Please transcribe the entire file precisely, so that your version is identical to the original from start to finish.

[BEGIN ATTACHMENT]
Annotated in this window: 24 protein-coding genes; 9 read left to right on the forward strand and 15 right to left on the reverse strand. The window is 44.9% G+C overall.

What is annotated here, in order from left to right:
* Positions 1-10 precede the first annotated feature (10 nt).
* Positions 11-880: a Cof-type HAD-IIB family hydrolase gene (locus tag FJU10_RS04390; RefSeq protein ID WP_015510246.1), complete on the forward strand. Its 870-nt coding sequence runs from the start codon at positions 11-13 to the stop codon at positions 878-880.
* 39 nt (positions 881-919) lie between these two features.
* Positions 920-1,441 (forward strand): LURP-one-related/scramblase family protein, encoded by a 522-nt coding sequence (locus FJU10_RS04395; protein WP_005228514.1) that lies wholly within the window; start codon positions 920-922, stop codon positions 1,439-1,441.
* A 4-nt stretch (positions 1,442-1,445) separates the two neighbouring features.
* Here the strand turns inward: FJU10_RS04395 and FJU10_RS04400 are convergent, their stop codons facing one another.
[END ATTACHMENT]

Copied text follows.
Annotated in this window: 24 protein-coding genes; 9 read left to right on the forward strand and 15 right to left on the reverse strand. The window is 44.9% G+C overall.

What is annotated here, in order from left to right:
* Positions 1-10 precede the first annotated feature (10 nt).
* Positions 11-880: a Cof-type HAD-IIB family hydrolase gene (locus tag FJU10_RS04390; RefSeq protein ID WP_015510246.1), complete on the forward strand. Its 870-nt coding sequence runs from the start codon at positions 11-13 to the stop codon at positions 878-880.
* 39 nt (positions 881-919) lie between these two features.
* Positions 920-1,441 (forward strand): LURP-one-related/scramblase family protein, encoded by a 522-nt coding sequence (locus FJU10_RS04395; protein WP_005228514.1) that lies wholly within the window; start codon positions 920-922, stop codon positions 1,439-1,441.
* A 4-nt stretch (positions 1,442-1,445) separates the two neighbouring features.
* Here the strand turns inward: FJU10_RS04395 and FJU10_RS04400 are convergent, their stop codons facing one another.